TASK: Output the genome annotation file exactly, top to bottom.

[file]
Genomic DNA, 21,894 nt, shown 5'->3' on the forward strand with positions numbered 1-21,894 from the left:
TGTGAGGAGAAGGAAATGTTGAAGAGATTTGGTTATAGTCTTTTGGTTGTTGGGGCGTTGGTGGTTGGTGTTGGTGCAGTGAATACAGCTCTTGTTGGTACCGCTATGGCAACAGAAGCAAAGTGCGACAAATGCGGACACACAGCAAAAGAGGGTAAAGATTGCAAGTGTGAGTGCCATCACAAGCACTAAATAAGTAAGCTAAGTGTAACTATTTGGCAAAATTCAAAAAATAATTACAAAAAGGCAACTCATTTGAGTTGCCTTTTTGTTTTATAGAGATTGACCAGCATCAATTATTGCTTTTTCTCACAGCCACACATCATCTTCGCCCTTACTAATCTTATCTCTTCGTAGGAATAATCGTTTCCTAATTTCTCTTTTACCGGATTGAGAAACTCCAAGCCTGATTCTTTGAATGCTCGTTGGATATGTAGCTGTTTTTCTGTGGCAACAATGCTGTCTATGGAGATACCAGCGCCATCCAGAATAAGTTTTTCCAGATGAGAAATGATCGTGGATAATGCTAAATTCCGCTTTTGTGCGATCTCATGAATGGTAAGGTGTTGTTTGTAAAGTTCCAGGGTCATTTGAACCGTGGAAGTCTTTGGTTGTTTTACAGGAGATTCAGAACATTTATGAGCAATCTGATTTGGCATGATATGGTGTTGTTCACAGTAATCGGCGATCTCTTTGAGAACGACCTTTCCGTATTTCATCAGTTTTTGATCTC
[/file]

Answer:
Genomic DNA, 21,894 nt, shown 5'->3' on the forward strand with positions numbered 1-21,894 from the left:
TGTGAGGAGAAGGAAATGTTGAAGAGATTTGGTTATAGTCTTTTGGTTGTTGGGGCGTTGGTGGTTGGTGTTGGTGCAGTGAATACAGCTCTTGTTGGTACCGCTATGGCAACAGAAGCAAAGTGCGACAAATGCGGACACACAGCAAAAGAGGGTAAAGATTGCAAGTGTGAGTGCCATCACAAGCACTAAATAAGTAAGCTAAGTGTAACTATTTGGCAAAATTCAAAAAATAATTACAAAAAGGCAACTCATTTGAGTTGCCTTTTTGTTTTATAGAGATTGACCAGCATCAATTATTGCTTTTTCTCACAGCCACACATCATCTTCGCCCTTACTAATCTTATCTCTTCGTAGGAATAATCGTTTCCTAATTTCTCTTTTACCGGATTGAGAAACTCCAAGCCTGATTCTTTGAATGCTCGTTGGATATGTAGCTGTTTTTCTGTGGCAACAATGCTGTCTATGGAGATACCAGCGCCATCCAGAATAAGTTTTTCCAGATGAGAAATGATCGTGGATAATGCTAAATTCCGCTTTTGTGCGATCTCATGAATGGTAAGGTGTTGTTTGTAAAGTTCCAGGGTCATTTGAACCGTGGAAGTCTTTGGTTGTTTTACAGGAGATTCAGAACATTTATGAGCAATCTGATTTGGCATGATATGGTGTTGTTCACAGTAATCGGCGATCTCTTTGAGAACGACCTTTCCGTATTTCATCAGTTTTTGATCTC